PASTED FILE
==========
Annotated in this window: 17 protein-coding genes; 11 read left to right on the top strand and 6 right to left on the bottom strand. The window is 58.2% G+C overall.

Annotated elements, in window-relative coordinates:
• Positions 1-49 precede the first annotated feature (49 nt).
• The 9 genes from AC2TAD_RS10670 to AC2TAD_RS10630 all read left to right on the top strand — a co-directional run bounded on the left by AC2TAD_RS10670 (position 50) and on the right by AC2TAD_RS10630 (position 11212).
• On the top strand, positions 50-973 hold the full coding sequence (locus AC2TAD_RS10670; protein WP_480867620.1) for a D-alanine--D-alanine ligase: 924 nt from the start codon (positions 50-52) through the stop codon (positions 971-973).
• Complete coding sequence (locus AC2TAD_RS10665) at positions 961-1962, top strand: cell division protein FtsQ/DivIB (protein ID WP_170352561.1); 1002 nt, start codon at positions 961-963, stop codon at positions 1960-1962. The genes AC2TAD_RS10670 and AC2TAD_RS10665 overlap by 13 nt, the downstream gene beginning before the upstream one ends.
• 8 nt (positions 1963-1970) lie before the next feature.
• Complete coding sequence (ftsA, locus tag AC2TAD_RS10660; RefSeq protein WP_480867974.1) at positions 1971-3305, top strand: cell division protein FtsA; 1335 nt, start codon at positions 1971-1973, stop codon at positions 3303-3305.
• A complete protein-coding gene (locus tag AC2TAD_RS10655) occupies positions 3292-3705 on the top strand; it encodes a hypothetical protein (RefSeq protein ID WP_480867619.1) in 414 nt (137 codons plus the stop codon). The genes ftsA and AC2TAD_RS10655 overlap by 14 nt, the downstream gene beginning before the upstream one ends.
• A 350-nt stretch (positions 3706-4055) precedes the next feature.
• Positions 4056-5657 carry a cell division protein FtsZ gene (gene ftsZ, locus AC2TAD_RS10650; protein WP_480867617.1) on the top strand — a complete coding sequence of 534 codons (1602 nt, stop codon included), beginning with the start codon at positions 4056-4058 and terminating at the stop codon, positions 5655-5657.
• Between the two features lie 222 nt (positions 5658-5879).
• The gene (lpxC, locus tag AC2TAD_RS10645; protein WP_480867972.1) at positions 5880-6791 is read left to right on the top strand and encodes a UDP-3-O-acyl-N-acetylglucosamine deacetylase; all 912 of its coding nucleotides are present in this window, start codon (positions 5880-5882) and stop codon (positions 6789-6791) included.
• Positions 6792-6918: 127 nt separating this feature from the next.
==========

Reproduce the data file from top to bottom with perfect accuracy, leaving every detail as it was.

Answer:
Annotated in this window: 17 protein-coding genes; 11 read left to right on the top strand and 6 right to left on the bottom strand. The window is 58.2% G+C overall.

Annotated elements, in window-relative coordinates:
• Positions 1-49 precede the first annotated feature (49 nt).
• The 9 genes from AC2TAD_RS10670 to AC2TAD_RS10630 all read left to right on the top strand — a co-directional run bounded on the left by AC2TAD_RS10670 (position 50) and on the right by AC2TAD_RS10630 (position 11212).
• On the top strand, positions 50-973 hold the full coding sequence (locus AC2TAD_RS10670; protein WP_480867620.1) for a D-alanine--D-alanine ligase: 924 nt from the start codon (positions 50-52) through the stop codon (positions 971-973).
• Complete coding sequence (locus AC2TAD_RS10665) at positions 961-1962, top strand: cell division protein FtsQ/DivIB (protein ID WP_170352561.1); 1002 nt, start codon at positions 961-963, stop codon at positions 1960-1962. The genes AC2TAD_RS10670 and AC2TAD_RS10665 overlap by 13 nt, the downstream gene beginning before the upstream one ends.
• 8 nt (positions 1963-1970) lie before the next feature.
• Complete coding sequence (ftsA, locus tag AC2TAD_RS10660; RefSeq protein WP_480867974.1) at positions 1971-3305, top strand: cell division protein FtsA; 1335 nt, start codon at positions 1971-1973, stop codon at positions 3303-3305.
• A complete protein-coding gene (locus tag AC2TAD_RS10655) occupies positions 3292-3705 on the top strand; it encodes a hypothetical protein (RefSeq protein ID WP_480867619.1) in 414 nt (137 codons plus the stop codon). The genes ftsA and AC2TAD_RS10655 overlap by 14 nt, the downstream gene beginning before the upstream one ends.
• A 350-nt stretch (positions 3706-4055) precedes the next feature.
• Positions 4056-5657 carry a cell division protein FtsZ gene (gene ftsZ, locus AC2TAD_RS10650; protein WP_480867617.1) on the top strand — a complete coding sequence of 534 codons (1602 nt, stop codon included), beginning with the start codon at positions 4056-4058 and terminating at the stop codon, positions 5655-5657.
• Between the two features lie 222 nt (positions 5658-5879).
• The gene (lpxC, locus tag AC2TAD_RS10645; protein WP_480867972.1) at positions 5880-6791 is read left to right on the top strand and encodes a UDP-3-O-acyl-N-acetylglucosamine deacetylase; all 912 of its coding nucleotides are present in this window, start codon (positions 5880-5882) and stop codon (positions 6789-6791) included.
• Positions 6792-6918: 127 nt separating this feature from the next.